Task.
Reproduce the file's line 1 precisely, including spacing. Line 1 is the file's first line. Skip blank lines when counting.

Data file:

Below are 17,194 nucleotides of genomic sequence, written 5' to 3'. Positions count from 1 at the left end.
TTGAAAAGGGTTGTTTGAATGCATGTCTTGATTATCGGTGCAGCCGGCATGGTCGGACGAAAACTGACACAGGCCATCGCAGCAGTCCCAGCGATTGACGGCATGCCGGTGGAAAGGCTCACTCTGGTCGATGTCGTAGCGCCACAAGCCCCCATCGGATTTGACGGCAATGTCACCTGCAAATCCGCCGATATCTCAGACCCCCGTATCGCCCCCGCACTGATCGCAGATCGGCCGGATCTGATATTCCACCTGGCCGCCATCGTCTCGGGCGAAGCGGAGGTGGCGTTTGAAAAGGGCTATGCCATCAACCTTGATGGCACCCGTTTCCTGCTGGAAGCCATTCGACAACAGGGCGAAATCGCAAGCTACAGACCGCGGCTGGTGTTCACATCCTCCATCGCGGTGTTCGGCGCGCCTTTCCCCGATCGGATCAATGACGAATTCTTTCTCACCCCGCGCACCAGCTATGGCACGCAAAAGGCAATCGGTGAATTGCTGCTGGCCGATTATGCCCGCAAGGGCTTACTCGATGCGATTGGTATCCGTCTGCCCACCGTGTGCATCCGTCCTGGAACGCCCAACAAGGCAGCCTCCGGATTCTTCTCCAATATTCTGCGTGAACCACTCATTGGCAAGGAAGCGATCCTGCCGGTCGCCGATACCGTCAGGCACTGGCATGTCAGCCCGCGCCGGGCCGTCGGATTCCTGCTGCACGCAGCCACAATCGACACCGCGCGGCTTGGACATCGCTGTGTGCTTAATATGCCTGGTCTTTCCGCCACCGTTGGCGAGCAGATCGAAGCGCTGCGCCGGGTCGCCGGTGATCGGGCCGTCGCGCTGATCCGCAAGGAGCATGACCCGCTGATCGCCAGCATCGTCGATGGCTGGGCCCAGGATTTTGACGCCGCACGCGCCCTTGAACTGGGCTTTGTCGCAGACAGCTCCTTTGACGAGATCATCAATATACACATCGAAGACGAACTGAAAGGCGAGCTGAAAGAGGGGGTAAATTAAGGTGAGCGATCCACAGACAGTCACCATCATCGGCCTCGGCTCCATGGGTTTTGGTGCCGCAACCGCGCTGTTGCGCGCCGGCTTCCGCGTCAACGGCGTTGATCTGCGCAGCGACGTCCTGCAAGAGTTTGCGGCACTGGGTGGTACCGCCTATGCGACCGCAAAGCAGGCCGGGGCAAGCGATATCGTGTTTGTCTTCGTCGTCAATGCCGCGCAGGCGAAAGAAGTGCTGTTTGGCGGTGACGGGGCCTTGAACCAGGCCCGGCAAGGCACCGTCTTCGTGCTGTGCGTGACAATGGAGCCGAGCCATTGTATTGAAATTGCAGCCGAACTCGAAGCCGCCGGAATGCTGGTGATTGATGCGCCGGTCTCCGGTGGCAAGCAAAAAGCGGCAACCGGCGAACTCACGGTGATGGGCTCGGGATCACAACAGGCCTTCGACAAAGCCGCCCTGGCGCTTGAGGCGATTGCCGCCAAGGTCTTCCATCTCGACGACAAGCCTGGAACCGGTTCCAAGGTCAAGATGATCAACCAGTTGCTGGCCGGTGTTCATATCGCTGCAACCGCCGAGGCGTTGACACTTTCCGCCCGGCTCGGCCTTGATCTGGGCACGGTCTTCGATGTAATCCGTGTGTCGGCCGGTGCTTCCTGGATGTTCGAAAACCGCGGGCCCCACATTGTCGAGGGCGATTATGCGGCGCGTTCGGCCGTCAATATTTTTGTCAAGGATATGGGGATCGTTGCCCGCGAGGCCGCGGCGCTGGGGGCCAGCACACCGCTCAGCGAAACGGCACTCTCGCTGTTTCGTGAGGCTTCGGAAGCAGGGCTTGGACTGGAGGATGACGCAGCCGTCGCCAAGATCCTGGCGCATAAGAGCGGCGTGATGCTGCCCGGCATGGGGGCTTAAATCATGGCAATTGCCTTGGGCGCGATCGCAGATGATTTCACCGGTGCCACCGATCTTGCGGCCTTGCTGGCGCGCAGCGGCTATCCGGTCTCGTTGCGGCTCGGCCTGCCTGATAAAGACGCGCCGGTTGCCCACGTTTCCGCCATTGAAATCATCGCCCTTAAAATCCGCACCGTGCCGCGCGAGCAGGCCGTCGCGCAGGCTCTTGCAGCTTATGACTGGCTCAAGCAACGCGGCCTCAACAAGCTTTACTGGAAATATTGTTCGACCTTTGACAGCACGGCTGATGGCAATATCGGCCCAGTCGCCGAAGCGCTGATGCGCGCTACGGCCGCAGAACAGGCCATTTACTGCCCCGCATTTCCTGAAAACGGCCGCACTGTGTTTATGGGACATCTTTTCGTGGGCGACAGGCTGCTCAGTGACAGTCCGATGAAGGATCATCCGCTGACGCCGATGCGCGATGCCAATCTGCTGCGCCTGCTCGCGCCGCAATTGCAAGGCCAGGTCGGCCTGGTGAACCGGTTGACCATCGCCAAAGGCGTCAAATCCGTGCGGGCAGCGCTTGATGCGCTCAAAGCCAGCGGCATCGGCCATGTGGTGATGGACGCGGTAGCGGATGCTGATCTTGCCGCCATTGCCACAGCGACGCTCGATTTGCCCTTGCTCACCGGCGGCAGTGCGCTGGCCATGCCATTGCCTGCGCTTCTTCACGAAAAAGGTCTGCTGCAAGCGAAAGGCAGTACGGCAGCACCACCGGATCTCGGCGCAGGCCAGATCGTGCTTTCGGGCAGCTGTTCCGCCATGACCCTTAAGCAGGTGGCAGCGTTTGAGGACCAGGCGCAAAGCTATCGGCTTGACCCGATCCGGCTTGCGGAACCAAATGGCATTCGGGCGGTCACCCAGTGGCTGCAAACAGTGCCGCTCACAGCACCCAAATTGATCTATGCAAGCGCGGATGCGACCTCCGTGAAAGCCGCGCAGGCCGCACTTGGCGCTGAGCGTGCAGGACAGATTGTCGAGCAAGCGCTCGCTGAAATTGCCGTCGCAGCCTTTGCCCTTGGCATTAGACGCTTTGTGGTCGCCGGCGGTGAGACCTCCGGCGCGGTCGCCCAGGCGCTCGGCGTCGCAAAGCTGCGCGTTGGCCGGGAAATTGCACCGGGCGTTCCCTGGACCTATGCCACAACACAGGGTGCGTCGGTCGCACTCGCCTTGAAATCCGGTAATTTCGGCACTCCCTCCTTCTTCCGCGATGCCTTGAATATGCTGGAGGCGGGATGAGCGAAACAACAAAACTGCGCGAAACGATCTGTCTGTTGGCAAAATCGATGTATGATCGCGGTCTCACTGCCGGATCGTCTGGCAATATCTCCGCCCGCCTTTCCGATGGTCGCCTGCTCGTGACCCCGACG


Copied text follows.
Below are 17,194 nucleotides of genomic sequence, written 5' to 3'. Positions count from 1 at the left end.